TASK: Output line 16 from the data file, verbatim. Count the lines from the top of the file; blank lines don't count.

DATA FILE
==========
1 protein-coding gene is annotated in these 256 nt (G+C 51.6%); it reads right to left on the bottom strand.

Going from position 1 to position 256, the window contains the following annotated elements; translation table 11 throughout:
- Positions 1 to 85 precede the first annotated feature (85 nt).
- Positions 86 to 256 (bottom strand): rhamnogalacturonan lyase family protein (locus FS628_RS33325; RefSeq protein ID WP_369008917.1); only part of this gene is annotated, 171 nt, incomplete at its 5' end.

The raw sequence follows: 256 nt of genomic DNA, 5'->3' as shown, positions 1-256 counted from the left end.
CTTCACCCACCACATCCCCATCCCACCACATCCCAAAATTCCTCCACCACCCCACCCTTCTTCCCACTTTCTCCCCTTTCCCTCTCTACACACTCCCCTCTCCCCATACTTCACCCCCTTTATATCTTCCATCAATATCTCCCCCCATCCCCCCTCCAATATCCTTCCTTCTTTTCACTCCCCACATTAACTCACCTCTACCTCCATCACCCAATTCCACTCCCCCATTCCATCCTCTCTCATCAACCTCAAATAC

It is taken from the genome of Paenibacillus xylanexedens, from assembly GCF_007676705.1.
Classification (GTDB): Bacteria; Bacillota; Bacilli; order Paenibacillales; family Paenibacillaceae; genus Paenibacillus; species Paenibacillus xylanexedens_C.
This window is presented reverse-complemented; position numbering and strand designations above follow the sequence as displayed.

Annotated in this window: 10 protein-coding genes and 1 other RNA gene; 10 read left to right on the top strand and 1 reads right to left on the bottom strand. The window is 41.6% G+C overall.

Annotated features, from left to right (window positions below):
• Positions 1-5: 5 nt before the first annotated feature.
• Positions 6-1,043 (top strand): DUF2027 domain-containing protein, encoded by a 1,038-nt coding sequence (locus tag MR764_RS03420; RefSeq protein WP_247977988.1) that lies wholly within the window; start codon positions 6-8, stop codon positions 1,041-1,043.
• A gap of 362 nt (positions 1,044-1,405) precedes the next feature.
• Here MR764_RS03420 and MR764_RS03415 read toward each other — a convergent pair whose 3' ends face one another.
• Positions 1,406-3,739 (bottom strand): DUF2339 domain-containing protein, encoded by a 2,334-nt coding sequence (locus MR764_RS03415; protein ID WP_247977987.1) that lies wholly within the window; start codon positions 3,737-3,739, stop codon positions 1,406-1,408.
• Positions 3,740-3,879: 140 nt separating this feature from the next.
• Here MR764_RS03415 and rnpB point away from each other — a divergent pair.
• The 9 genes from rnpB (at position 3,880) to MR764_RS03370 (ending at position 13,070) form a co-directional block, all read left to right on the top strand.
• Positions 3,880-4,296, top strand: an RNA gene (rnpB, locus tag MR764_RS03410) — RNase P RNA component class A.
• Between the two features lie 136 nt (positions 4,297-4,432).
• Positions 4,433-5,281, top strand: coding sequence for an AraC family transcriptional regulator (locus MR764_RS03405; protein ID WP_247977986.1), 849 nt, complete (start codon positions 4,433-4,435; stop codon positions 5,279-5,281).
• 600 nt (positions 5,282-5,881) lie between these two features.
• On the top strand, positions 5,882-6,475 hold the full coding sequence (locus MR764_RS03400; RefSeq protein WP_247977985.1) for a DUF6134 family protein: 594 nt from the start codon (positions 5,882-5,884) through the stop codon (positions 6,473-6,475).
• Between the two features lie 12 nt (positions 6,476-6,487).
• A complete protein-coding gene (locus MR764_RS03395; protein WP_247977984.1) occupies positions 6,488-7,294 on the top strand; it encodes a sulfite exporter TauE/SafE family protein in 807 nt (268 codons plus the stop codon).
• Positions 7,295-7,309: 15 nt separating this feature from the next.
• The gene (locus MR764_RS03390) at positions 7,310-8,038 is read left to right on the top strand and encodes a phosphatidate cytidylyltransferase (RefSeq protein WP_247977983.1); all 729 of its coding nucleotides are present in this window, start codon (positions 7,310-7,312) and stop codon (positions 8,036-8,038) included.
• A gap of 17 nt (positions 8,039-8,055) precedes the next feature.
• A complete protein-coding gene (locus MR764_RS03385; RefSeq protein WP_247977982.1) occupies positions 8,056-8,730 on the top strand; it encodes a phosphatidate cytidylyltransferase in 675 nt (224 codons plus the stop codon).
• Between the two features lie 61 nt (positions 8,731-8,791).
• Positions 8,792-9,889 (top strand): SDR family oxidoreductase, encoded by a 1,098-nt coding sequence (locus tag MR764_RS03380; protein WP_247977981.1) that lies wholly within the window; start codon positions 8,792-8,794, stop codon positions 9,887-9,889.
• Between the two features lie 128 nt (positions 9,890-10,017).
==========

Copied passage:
• Positions 1,406-3,739 (bottom strand): DUF2339 domain-containing protein, encoded by a 2,334-nt coding sequence (locus MR764_RS03415; protein ID WP_247977987.1) that lies wholly within the window; start codon positions 3,737-3,739, stop codon positions 1,406-1,408.